10 Tips for High Water Paddling

Kayaking on whitewaterHigher water does NOT directly translate to more fun… BUT certainly can be a hoot and a half with good pre-trip planning, knowing your own limits and being smart with your gear.

Here are some things to know about high water & boating on high water.

  1. KNOW THE FLOWS: Years with bigger snow-pack & unexpected spring storms may give rivers higher than predicted flows. Three great sites we use regularly in California to check river flows are Dreamflowswww.cnrfc.noaa.gov, & CDEC.  (Do realize that flow sites use gauges that may be located below the run you plan to do… water can be higher then what the gauge is showing).
  2. CATCH IT ON THE WAY DOWN: It has always been good advice to catch high water on the way down as opposed to on the way up for many reasons related to the information given below, so again, watch the gauges for when flows start dropping.
  3. DEBRIS & NEW WOOD: California has been in a 4+ year drought.. we have not seen high flows for several years, and the amount of debris coming down could be very significant as logs and other debris both at and above the previous high water lines and coming down side creeks enters the systems in increasing amounts as the water rises.  After new re-licensing on many rivers including The South Fork American, new reservoir operating does not require that debris be held back in the reservoir but instead, it can be released through the system.
  4. PADDLING IN MUDDY WATER: On many runs such as the South Fork large fires have occurred since last high water, this in its worst case can add debris, wood, and ash… adding obstacles to poor viability.  in the mellower cases can change the look of the water too muddy brown which can be harder to read since there isn’t a large contrast between blue and white to your eye making it hard to see “holes” and gradient. Not to mention for those of us who roll with eyes open… it is disconcertingly dark
  5. RAIN on SNOW: In a scenario such as this with warm temps and rain above 8,000 feet elevation causing melting snow as well as direct rain run-off water levels will tend to escalate quickly with a compounding effect as the water moves downstream and short length creeks add to the water coming from higher up.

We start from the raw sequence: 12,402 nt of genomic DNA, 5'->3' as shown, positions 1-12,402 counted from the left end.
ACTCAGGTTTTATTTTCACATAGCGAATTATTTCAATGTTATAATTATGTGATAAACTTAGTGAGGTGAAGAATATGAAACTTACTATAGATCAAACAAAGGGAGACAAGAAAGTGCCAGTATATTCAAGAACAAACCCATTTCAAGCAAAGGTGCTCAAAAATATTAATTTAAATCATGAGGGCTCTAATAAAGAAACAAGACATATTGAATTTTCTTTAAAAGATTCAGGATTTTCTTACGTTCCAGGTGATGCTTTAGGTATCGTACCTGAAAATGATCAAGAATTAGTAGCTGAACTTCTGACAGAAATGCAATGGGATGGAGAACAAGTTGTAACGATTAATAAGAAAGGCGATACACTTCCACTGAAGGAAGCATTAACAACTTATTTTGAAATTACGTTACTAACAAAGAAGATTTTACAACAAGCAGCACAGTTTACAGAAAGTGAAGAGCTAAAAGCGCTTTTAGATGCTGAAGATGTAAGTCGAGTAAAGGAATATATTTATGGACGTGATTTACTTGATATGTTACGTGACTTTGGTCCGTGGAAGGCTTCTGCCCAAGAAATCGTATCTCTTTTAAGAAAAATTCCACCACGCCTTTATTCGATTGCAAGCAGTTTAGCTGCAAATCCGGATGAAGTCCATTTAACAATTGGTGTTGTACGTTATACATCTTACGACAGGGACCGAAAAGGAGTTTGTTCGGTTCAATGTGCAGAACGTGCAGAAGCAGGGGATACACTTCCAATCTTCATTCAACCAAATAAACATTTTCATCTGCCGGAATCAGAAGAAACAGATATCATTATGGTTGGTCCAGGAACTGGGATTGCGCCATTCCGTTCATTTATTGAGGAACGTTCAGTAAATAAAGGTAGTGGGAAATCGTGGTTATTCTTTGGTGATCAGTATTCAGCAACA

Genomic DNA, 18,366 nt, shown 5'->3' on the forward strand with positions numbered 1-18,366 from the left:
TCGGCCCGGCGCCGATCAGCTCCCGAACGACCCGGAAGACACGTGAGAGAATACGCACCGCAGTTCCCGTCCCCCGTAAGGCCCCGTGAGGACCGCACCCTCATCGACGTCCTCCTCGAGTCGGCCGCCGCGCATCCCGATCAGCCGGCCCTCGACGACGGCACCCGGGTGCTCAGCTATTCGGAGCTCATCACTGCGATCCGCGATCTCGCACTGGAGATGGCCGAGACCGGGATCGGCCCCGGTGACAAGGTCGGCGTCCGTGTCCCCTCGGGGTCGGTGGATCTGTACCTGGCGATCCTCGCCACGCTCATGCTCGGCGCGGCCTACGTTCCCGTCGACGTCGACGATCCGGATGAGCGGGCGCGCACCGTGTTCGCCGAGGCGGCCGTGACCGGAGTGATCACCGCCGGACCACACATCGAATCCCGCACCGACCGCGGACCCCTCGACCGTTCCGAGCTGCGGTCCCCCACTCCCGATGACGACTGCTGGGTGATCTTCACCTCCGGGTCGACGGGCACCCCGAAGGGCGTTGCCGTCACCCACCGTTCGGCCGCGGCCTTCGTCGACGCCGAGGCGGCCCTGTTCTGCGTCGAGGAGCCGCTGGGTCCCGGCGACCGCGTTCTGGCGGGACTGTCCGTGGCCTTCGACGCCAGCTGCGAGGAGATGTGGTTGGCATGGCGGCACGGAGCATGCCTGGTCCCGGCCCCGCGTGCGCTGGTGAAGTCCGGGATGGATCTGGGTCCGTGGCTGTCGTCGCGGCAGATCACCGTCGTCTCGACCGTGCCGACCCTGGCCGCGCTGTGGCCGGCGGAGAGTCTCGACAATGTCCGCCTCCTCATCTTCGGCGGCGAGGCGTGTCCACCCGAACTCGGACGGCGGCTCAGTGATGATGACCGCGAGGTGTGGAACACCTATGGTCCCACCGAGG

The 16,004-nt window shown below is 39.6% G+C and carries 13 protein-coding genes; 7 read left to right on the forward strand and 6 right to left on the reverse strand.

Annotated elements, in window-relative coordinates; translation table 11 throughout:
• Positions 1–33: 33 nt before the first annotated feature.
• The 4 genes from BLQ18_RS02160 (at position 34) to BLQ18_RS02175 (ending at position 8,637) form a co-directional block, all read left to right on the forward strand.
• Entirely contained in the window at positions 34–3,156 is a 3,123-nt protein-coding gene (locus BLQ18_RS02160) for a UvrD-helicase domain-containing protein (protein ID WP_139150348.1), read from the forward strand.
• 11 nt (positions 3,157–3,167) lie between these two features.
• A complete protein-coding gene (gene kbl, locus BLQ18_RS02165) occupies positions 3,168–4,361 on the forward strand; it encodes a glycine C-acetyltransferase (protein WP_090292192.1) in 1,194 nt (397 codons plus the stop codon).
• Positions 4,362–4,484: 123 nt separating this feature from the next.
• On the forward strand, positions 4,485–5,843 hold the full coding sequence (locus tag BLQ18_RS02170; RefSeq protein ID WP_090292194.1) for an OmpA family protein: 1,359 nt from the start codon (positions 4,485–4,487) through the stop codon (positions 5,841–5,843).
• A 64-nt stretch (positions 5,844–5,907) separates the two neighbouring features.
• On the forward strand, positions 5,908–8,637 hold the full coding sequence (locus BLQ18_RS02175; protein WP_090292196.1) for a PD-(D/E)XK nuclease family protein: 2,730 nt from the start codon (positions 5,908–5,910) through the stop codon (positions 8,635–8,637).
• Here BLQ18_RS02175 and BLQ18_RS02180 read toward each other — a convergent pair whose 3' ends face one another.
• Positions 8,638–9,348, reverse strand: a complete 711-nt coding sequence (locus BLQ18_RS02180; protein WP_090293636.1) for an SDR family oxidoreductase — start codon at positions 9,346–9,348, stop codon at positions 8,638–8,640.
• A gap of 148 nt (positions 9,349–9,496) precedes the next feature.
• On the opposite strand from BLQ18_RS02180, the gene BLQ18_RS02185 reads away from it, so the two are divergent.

6. PADDLING IN THE TREES: Water WILL be up in the brush and trees making shore access (ingress and egress) for swimmers or rescuers, avoiding strainers etc. difficult or impossible in many areas.
  7. FUNNY WATER: High water can significantly alter the appearance, dynamics, and consequences in many parts of the rivers. Areas that are normally full of nice swimming rocks and safe eddies may now be strewn with big holes where the eddy rocks once were.  Big features can disappear and become flattened while rapids can run together making recovery from a swim extremely difficult.   Boils can appear out of nowhere as surges occur compressing water against the river banks. Be prepared to run the river like you have never seen it before.
  8. Swimming is NOT A OPTION: On higher flowing or flooding rivers, swimming is not something you want to happen.  Rapids can run together & Eddy lines become wider blocking your ability to get to shore either as a swimmer or while bamboozling a boat.
  9. Combat Rolls ONLY: This is the roll that has been tested in dynamic conditions.  A roll that is pool worthy or even worthy in a calm eddy in the river is not a proven roll. Remember 80% of rolling is your headspace and unless you have had unpredicted rolls in the river with success you won’t know how that roll will play out in pushier dynamic situations you might find at high water.
  10. Gear Retrieval & number of paddlers: High water is a great time to make sure you have a solid crew of folks and enough boats.  The single boat is not really ever a good idea but can become a serious hazard at high water.  Whether you are rafting or kayaking having multiple boats can expedite gear recovery and shorten peoples swims.  High water can pull boats, paddles, and people away from containment quickly.  Always go for the swimmer first but keep in mind, gear can often jettison downstream quickly.  To help minimize swims for yourself and gear loss, make sure your gear is well fitting & well marked. This way you don’t blame the swim on the boat or an imploded skirt and should it leave your possession hopefully it will find its way back to you.  Gear is often harder to find in flood conditions as paddles can get stuffed into sieves, and boats can travel miles quickly.  The good news/bad news is eventually it may reach a reservoir..  but maybe not in the condition you last saw it in.

REMEMBER… True friends don’t let friends paddle above their skill level.


There is always more you can take for high water paddling, but here are a few essentials I would want when paddling at higher flows.

  • PFD that floats you  (IF it is faded or squishy, the jacket will likely not have enough float even at regular water… it is time to get a new PFD!)
  • Throw Bag
  • Whistles
  • Fire Starting Kit
  • Space Blanket
  • Spare Paddle
  • Extra Layer
  • Food & Water
  • Float bags